Forty years ago today, the SS Edmund Fitzgerald sank during a fierce storm on Lake Superior, killing all 29 men aboard.

That same night, on Nov. 10, 1975, Canadian folk icon Gordon Lightfoot was working a new album while squatting in an abandoned home in Toronto.

In an interview with CTV Barrie, Lightfoot recalls that it was a "cold and windy" evening in the city and the windows of the home were shaking.

Lightfoot said he went downstairs for a coffee and flipped on the TV to see a news report about the American freighter sinking three hours earlier.

It was a moment that left a last impression on him and eventually inspired him to write "The Wreck of the Edmund Fitzgerald," which became a Number 1 hit in Canada and peaked at Number 2 on the Billboard Hot 100 chart.

At the time, Lightfoot was working on a number of songs, including one that had chords and melody but no lyrics.

While the tragic events of November 10 faded from his mind until Christmas, he eventually put pen to paper to a few months later.

"In January, it kind of got locked in my mind; I kept thinking about this melody and these chords," said Lightfoot.

"It seemed like an old Irish dirge that I had heard when I was three years old, so I combined the story with the chords and I read an article about the actual event in one of the news magazines."

Lightfoot said he recorded the song in February after collecting a wealth of newspaper clippings about the incident.

One thing that struck him in particular is that no bodies were ever recovered from the wreck.

"That was part of what got me, when I thought about of these men still part of this disaster below," said Lightfoot.

The track was released as part of his 1976 album Summertime Dream and became his second-most successful single after "Sundown."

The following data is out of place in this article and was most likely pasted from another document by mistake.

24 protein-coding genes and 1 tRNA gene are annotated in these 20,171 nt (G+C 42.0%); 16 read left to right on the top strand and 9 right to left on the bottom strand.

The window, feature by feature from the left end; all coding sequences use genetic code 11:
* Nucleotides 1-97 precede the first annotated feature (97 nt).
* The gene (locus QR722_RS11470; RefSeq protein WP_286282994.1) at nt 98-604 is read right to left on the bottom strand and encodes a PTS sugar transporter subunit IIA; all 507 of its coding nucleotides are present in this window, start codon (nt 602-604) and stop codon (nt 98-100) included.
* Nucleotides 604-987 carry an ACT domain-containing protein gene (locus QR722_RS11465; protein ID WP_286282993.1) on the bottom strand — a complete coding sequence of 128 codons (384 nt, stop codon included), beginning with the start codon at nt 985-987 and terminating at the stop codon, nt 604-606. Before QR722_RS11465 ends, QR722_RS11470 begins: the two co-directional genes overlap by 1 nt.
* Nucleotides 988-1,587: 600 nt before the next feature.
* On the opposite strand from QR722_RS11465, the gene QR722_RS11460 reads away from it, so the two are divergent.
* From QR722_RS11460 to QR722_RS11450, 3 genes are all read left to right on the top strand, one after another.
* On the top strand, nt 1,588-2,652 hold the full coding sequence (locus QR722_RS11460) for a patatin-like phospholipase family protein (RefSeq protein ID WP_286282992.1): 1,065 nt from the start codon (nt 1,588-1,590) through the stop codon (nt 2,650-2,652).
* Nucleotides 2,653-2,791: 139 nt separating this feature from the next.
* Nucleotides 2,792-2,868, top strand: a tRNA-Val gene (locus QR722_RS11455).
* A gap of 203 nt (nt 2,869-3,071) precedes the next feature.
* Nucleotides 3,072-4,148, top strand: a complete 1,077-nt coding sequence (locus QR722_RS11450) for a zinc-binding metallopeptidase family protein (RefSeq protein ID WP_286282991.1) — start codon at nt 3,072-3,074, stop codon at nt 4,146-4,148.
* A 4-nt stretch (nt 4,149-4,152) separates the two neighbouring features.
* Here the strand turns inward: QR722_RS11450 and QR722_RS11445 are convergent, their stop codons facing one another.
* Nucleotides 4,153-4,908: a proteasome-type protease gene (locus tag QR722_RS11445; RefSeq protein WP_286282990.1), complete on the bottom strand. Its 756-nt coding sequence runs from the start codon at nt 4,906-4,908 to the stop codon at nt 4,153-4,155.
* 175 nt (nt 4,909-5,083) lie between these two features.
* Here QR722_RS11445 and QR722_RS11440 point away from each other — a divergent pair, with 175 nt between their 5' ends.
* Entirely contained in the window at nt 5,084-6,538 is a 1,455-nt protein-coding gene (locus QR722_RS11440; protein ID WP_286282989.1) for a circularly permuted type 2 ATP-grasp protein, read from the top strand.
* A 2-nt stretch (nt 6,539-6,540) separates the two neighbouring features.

"It came out in pretty good fashion, with a nice aftermath type of viewpoint and people loved it -- they love the song," said Lightfoot.

Lightfoot said he was also always intrigued by the mystery of the ship’s sinking.

There have been many theories examining the cause with some alleging that water entered through the Fitzgerald's hatches or deck.

Lightfoot's original lyrics allude to that possibility by saying: "At seven p.m., a main hatchway caved in."

But he says that theory became a "bone of contention and had to be changed."

"It was offensive to the relatives of the men who had been in charge of those hatch covers that particular night," he said. "The last thing I wanted to do was cause any offence to any of the relatives."

Despite these difficulties, Lightfoot says that writing the song was a "real experience," about a night that he'll likely never forget.

"You get to meet all these people, the relatives and all the people that they knew and the people that they sailed with, and (hear) their events. And I enjoy these things."